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Into the Abyss: How a Dark Web LLM Could Enhance Our Cybersecurity

Into the Abyss: How a Dark Web LLM Could Enhance Our Cybersecurity

Blog Article Published: 08/28/2023

Originally published by CXO REvolutionaries.

Written by Kyle Fiehler, Senior Transformation Analyst, Zscaler.

Amid nuanced debate about whether AI will save the world or rise to kill us all, why train a large language model (LLM) on roughly 6.1 million pages of dark web content?

Research, says one group of South Korean academics in a paper titled DarkBERT: A Language Model for the Dark Side of the Internet published in May.

The dark web has long been a valuable source of study for academic researchers and security practitioners alike. Unlike a drug bazaar or a weapons dealer’s back room, the dark web is a criminal underground that can be observed from a place of relative safety, offering the potential for serious study absent the risk of serious harm.

"The continued exploitation of the Dark Web as a platform of cybercrime makes it a valuable and necessary domain for [cyber threat intelligence] research," the authors write.

As a source of cyber threat intelligence, though, it speaks its own dialect.

Due to its “lexical differences” (read: the way things are said), the researchers hypothesized that LLMs trained on the “vanilla counterpart” of the dark web (the surface web), can not possibly be well-suited to divining the same insights as a more streetwise LLM.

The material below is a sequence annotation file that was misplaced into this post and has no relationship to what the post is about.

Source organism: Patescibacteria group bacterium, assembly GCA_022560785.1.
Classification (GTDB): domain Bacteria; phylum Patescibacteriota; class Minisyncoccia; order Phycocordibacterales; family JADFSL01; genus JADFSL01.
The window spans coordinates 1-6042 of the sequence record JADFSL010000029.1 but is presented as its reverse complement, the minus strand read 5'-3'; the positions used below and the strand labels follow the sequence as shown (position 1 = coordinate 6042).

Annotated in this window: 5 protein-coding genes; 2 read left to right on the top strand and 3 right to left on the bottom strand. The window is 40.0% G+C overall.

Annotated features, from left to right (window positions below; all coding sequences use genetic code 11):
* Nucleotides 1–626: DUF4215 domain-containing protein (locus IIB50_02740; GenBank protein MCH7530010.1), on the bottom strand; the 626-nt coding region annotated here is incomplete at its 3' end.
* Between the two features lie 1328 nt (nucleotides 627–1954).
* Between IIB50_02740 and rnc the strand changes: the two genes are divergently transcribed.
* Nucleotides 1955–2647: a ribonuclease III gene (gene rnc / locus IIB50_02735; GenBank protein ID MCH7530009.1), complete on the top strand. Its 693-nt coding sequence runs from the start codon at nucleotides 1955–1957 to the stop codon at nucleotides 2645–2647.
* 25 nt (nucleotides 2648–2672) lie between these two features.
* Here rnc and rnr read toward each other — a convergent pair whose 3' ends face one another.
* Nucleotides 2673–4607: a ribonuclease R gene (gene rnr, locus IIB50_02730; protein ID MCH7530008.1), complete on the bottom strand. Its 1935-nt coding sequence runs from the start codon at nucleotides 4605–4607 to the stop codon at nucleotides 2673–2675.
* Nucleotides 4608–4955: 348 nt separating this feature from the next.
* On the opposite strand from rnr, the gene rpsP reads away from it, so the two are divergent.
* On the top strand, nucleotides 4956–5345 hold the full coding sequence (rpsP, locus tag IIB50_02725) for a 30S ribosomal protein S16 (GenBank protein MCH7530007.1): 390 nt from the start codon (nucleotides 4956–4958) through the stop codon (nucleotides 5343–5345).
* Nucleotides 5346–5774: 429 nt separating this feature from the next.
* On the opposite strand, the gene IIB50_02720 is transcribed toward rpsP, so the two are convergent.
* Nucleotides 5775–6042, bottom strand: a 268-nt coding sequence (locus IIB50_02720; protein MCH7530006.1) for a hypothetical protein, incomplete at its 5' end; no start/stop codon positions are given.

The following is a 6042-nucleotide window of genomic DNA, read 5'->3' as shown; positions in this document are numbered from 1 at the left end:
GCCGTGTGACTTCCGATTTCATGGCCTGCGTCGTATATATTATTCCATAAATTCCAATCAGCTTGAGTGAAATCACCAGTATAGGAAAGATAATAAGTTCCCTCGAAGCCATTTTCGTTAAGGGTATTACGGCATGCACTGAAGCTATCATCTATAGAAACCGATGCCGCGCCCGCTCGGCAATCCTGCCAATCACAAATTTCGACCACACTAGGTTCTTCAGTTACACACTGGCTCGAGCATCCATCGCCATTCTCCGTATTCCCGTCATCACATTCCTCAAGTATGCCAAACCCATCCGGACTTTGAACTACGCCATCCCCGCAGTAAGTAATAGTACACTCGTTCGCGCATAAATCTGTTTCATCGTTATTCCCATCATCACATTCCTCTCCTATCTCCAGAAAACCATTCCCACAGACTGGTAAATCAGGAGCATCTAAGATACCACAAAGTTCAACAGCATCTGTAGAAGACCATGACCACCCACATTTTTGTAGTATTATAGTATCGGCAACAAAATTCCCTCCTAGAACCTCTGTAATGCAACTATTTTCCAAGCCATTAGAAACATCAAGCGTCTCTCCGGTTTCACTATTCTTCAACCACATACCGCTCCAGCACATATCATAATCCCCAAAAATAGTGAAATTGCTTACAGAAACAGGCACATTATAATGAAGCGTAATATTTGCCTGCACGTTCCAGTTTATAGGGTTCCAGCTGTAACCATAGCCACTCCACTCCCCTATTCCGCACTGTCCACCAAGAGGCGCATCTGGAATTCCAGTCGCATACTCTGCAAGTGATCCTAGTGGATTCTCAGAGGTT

The model trained to test their hypothesis was dubbed DarkBERT – as it relies on the BERT framework for natural language processing (NLP) – and their findings could assist cybersecurity practitioners in classifying ransomware leak sites, identifying the release of sensitive information, and more accurately detecting dangerous posts based on keyword inferences.


Meet DarkBERT

An LLM trained on the most unsavory of online content could be a useful tool for threat researchers. Why? Remember, LLMs work by ingesting huge amounts of text, analyzing it for patterns, and predicting which words should come next. While a model trained on the entirety of Wikipedia may not be adept at spotting a social security number, credit card information, or CVE ID, these are exactly the types of information DarkBERT was trained to pinpoint.

This allows DarkBERT to perform better at spotting confidential information likely being leaked in hacker forums following a data breach. By comparing DarkBERT to its more reputable counterparts, the researchers found that their LLM was better suited to performing tasks such as page classification and activity identification than surface-web-trained alternatives.


Exploring cybersecurity use cases

The paper’s most exciting section explores how DarkBERT’s superior performance on the dark web could be useful to threat researchers and other security professionals.

It explores three main use cases:


1. Detecting ransomware leak sites

Ransomware actors typically take to dark websites to either:

  • Expose their victims and further threaten to leak their data (often accompanied by a small data sample as proof of compromise);

-OR-

  • To publish data stolen from uncooperative victims to coerce payment for the balance of misappropriated data.

Given this tendency, the paper’s authors reasoned that an LLM that can more accurately identify such leak sites would be useful to threat researchers looking to understand the actions of ransomware groups. DarkBERT did just that.